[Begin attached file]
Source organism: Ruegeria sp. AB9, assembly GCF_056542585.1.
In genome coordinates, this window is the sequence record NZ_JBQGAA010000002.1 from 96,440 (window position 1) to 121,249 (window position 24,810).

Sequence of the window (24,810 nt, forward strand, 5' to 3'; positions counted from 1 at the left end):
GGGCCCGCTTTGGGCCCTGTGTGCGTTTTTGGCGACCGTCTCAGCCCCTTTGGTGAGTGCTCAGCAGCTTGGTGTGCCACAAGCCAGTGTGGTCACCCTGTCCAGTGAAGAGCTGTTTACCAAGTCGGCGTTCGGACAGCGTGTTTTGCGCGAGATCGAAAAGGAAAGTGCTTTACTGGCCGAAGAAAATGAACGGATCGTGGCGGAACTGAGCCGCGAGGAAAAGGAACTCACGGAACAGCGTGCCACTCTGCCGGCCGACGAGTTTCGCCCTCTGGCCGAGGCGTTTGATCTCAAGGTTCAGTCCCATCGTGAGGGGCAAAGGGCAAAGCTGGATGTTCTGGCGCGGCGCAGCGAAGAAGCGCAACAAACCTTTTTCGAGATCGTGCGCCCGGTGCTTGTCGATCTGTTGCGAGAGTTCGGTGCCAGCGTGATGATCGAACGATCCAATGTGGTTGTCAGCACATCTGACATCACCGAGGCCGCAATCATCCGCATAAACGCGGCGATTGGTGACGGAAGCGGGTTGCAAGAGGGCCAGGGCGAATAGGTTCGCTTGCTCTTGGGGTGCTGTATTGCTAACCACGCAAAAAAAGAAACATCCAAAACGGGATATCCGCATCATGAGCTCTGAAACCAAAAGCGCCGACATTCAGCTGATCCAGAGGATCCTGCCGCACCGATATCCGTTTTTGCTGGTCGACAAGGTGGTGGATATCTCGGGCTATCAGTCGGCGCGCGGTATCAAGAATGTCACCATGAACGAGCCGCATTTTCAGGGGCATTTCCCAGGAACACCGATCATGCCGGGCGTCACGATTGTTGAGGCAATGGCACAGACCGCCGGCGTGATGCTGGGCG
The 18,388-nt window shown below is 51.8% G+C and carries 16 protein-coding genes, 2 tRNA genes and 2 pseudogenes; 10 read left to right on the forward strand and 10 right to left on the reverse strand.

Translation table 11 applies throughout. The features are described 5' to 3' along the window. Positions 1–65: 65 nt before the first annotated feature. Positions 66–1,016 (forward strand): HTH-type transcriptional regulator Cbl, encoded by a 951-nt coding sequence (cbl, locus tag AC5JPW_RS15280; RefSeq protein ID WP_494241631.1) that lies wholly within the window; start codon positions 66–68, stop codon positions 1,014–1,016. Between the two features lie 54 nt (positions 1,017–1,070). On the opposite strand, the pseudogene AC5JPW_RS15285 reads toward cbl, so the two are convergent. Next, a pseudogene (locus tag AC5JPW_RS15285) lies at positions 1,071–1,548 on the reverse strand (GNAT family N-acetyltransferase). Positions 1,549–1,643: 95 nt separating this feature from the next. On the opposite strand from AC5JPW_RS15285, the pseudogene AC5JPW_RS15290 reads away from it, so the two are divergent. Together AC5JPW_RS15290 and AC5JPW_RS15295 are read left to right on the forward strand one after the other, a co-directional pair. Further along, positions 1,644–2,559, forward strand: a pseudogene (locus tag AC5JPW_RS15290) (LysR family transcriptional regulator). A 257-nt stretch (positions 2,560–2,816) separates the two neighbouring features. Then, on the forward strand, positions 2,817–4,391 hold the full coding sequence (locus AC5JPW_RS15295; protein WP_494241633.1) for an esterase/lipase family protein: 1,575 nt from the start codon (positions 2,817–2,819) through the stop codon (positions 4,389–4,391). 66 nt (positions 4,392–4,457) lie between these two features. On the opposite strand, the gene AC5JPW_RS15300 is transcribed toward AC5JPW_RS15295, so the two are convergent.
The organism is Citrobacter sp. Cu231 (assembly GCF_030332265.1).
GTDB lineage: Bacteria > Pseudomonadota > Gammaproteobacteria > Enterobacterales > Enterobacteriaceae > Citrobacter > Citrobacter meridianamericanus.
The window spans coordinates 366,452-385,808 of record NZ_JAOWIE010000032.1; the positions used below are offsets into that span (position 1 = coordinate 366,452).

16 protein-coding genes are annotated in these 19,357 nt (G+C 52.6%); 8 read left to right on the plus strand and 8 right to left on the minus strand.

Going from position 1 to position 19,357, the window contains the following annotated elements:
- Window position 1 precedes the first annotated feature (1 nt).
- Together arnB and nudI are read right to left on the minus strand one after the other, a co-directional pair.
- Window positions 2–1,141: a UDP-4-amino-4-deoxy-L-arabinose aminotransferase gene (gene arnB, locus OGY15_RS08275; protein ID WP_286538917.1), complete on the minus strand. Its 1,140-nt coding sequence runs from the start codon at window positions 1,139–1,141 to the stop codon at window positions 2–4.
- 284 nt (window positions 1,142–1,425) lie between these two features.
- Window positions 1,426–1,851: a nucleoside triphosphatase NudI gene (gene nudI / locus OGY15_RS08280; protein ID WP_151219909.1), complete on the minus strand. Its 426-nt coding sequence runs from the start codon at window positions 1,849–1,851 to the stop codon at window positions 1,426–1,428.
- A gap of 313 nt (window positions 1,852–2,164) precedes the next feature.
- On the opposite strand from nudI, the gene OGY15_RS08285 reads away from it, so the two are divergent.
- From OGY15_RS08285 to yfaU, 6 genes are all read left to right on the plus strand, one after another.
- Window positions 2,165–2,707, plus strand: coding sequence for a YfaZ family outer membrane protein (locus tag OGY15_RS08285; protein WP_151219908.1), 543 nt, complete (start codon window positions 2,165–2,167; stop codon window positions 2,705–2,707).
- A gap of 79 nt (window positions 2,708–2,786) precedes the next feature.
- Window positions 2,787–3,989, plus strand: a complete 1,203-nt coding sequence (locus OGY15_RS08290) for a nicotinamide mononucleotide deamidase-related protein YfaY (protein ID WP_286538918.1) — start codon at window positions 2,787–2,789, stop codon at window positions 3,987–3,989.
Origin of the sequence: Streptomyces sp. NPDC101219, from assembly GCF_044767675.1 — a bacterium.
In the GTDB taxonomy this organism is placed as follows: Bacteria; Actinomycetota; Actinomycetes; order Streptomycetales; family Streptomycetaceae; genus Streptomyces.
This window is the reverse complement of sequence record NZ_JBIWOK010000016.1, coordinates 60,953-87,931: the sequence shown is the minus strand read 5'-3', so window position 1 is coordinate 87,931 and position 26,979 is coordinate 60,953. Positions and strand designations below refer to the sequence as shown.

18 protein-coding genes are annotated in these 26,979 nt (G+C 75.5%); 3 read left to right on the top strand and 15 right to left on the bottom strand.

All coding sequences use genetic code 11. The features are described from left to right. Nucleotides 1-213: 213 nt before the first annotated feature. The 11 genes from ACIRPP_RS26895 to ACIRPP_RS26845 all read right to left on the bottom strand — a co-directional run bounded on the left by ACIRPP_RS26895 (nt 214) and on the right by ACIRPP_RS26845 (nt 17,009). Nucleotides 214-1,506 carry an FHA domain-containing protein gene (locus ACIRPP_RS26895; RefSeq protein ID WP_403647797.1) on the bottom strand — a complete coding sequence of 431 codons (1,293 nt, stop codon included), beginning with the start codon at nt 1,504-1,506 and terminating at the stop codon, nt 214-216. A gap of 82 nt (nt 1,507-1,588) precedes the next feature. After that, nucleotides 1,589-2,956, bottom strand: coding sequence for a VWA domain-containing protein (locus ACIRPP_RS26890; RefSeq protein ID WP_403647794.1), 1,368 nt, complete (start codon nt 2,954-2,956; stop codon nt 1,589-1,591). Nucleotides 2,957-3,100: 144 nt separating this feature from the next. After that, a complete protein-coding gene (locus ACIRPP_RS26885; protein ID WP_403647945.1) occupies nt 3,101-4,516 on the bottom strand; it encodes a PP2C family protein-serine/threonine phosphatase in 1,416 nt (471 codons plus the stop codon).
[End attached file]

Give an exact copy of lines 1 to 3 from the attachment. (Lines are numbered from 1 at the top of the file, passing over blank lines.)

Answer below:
Source organism: Ruegeria sp. AB9, assembly GCF_056542585.1.
In genome coordinates, this window is the sequence record NZ_JBQGAA010000002.1 from 96,440 (window position 1) to 121,249 (window position 24,810).

Sequence of the window (24,810 nt, forward strand, 5' to 3'; positions counted from 1 at the left end):